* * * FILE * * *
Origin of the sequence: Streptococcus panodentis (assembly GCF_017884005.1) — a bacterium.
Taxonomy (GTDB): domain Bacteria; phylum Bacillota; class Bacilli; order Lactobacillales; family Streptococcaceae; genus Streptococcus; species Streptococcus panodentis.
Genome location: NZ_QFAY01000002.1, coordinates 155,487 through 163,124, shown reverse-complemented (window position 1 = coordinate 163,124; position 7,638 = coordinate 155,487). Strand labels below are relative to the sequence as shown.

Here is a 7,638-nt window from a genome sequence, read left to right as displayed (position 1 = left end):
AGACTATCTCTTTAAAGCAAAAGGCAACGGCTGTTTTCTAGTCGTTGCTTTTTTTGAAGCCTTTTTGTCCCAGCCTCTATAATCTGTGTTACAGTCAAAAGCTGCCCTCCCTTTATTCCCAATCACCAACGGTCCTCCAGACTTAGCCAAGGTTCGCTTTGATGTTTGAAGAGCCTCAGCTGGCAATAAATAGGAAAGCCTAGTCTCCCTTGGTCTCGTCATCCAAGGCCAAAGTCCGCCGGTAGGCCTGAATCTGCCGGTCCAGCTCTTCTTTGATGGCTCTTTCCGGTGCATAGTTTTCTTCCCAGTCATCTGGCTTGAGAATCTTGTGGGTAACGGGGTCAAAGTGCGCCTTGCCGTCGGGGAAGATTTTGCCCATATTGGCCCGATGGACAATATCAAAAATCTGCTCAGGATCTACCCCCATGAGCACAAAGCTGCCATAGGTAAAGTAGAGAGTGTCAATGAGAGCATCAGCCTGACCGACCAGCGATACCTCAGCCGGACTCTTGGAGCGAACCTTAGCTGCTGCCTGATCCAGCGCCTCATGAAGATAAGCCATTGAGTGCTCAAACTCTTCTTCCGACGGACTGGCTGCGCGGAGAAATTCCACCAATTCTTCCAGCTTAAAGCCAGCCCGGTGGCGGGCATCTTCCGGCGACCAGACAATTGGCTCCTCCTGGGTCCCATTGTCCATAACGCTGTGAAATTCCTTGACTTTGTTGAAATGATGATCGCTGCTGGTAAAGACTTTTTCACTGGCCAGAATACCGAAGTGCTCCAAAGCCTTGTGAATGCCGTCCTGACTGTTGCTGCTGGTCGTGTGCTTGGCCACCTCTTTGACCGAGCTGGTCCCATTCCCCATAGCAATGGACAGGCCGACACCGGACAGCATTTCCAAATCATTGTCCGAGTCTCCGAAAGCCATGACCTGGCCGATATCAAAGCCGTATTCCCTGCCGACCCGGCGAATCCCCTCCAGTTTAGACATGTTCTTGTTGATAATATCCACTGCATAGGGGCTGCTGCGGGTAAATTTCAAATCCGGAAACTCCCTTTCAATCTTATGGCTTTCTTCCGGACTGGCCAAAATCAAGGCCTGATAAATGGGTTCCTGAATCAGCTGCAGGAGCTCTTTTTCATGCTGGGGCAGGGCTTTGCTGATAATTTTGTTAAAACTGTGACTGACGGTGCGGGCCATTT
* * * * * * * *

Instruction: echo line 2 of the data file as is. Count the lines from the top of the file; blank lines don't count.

Taxonomy (GTDB): domain Bacteria; phylum Bacillota; class Bacilli; order Lactobacillales; family Streptococcaceae; genus Streptococcus; species Streptococcus panodentis.